So I had a rough day today and I lost my temper and in the process hurt the feelings of my little ones. After an unintentional emotional outburst and your four daughters are crying, how do you heal those little hearts who just got broken by what you have intentionally or unintentionally said or done? I’ve gone through so many of them by now and the first thing I always do is to check myself. I need to cool down and collect myself, feel the anger and confront it and ask myself why do I feel angry, and whether it is really that big a deal to make a hubaloo about? Sometimes I really need to walk away or tell my husband to deal with it, so I can step out of the situation to calm down. But always first things first, I need to check my feelings and if I did something hurtful to my daughters, I need to forgive myself and I even go as far as to meditate on how I can better control my anger when I am faced with an infuriating situation.
Then I move on to my daughters. By now I am good at using careful words like I am disappointed at their behaviour, or specifically what they did that upset me so much. We converse a bit and for my older toddler, I ask her how does she feel, what does she want to say, and then she apologises and then I apologise for hurting her feelings when I got angry. When I was younger, my parents often try to overcompensate by giving me a toy or food treat after they punished me because they feel guilty. I don’t do that with my daughters. Instead to heal our bond that was temporarily shaken by me losing my temper, I give it back in quality time and in affection. I will take time out to spend quality time with her whether it is sleeping together, reading a book together or playing together, to show her this is mum feeling sorry and she is still mum who loves you.
With the even littler ones who are still incapable of speech, they can sense something is wrong with tone and body language. And kids under three do not remember or hold grudges, so once you hug, kiss and play with them, all is immediately forgotten. Its the older toddlers who need more self-care and healing and more time to forgive.
The thing is toddlers push your buttons a lot and everyday. To escape the circular situation of getting angry, punishing and then having to say sorry for hurting your feelings, the best way to go about it is to change your attitude firstly to difficult situations. Put yourself in your toddlers’ shoes and try to explain to yourself why they do what they did. They squeezed toothpaste all over the floor more likely because they were curious over the object rather than intentionally being naughty. They poured flour all over their sisters because they thought it was funny and the texture was nice to play with. So rather than assume they were naughty, it helps to really reflect on the spot (and its a very hard thing to do) why your toddler might choose to do things in a certain way that irks you so.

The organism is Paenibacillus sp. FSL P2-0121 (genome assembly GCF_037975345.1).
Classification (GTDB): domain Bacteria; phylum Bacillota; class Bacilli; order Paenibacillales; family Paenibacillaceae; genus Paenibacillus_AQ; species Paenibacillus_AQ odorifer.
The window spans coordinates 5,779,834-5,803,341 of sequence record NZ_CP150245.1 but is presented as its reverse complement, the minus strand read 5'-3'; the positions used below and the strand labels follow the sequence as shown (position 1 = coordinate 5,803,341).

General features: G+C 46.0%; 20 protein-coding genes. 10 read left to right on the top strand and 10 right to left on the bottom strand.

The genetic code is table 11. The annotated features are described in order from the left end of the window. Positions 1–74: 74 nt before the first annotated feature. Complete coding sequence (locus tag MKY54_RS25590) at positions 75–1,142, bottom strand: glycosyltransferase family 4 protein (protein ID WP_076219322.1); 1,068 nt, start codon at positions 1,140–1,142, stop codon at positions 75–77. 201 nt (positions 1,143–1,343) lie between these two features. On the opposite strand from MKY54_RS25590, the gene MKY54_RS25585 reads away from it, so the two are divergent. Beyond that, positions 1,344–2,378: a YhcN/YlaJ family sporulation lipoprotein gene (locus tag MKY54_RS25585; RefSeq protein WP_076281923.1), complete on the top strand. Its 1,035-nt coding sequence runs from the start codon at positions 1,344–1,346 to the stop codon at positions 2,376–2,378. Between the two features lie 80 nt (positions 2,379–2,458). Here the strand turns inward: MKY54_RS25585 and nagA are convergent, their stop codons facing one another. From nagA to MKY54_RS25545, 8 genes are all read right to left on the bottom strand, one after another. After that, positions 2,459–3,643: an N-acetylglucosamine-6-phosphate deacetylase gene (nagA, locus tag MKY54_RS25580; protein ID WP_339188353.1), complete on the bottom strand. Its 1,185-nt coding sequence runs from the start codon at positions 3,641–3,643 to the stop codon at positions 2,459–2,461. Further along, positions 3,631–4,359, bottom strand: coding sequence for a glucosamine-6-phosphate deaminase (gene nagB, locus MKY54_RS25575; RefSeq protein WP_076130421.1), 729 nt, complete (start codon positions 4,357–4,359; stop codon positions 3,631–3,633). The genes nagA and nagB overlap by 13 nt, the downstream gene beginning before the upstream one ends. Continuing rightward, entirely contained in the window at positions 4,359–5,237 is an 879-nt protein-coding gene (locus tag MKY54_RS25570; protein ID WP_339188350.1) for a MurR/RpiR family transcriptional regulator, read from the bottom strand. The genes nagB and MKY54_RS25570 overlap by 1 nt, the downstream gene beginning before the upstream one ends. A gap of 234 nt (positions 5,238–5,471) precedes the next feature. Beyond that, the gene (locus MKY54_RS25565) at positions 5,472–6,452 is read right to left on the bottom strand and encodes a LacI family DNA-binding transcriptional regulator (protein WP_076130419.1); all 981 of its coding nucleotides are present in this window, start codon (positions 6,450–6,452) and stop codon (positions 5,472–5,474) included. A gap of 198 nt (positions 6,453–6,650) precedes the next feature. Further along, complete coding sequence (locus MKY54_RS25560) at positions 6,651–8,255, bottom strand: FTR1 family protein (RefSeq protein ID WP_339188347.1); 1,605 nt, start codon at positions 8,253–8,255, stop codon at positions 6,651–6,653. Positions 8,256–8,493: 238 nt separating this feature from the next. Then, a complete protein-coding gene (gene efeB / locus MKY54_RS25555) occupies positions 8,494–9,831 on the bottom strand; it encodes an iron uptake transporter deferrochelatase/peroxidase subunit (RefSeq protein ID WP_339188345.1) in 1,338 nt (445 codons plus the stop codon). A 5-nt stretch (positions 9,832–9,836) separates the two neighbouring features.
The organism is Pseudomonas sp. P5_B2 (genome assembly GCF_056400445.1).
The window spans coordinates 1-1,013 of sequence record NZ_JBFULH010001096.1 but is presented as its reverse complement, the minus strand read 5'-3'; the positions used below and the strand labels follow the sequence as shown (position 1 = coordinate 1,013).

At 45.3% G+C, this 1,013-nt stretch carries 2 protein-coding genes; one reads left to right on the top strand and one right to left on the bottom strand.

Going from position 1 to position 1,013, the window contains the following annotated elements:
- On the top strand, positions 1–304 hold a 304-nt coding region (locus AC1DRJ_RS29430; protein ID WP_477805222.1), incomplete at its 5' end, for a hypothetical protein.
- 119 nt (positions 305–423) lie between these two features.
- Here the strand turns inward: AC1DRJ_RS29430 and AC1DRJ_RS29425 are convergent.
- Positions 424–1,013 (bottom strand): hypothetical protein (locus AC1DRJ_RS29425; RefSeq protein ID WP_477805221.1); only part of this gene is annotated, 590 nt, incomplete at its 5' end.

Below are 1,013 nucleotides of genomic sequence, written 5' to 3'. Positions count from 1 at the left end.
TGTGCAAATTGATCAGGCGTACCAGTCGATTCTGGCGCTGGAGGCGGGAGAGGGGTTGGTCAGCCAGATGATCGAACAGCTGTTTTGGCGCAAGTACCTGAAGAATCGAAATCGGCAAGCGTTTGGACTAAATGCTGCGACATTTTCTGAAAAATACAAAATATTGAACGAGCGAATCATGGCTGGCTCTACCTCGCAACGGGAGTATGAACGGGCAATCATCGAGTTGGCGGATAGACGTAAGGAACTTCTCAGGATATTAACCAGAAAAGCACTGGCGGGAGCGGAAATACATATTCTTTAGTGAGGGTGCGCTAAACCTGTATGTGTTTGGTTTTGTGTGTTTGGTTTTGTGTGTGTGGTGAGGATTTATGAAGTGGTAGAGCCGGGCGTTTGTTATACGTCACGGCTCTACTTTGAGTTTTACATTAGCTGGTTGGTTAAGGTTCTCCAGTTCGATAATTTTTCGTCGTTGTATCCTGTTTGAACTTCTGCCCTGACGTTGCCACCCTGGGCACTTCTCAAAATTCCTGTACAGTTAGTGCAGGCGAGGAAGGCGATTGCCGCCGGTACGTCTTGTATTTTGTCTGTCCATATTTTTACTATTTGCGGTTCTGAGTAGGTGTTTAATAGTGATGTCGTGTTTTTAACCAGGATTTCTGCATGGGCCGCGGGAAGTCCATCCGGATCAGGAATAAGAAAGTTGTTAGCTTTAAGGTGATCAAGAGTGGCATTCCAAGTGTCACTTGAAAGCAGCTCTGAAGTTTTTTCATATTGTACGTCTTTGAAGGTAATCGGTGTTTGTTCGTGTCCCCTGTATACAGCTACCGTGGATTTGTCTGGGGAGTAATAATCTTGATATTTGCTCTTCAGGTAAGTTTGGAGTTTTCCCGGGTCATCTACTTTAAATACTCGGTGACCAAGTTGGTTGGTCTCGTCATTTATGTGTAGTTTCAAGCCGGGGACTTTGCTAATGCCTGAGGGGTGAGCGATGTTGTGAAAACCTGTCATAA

Another thing I also often employ is to change the environment as a preventive measure. So for example, I know I will get angry if my toddler takes a pen and starts scribbling everywhere that is not paper. So I either let her play with pens with washable ink, or place pens out of her reach. Another example is I get upset when they intentionally throw food on the floor, so I place splat mats to make cleaning easier. Of course making it known to them as well that such behavior will not be tolerated, but its a more positive kind of communication then yelling at them, spanking them and then later having to say sorry for hurting their feelings.
A lot times I also try to shift gears from my adult self and go into my carefree child self and play along. If I want them to clean up after playing, I will turn on music and make cleaning fun and playful. If I want Livia to brush her teeth but she is making a million excuses not to brush her teeth, I tell her about how all the germs living in her mouth and wrecking havoc on her teeth. I use funny stories, child-like enthusiasm and fantasy to often reach out to their sensibilities, something that is usually hard to do when I have “the adult, listen to me” hat on.
So instead of telling yourself this won’t happen again, and how you will definitely not get angry tomorrow and how you will change yourself (because its so hard to do that), make it a learning process on learning about yourself and what triggers your temper and also how to improve communication with your little ones. By creating that self-awareness and also translating it into positive communication, you are laying the groundwork for how your little ones will later relate to the people in their lives as they grow.
Update: My friend shared with me this really good article on how to raise children without screaming and punishment.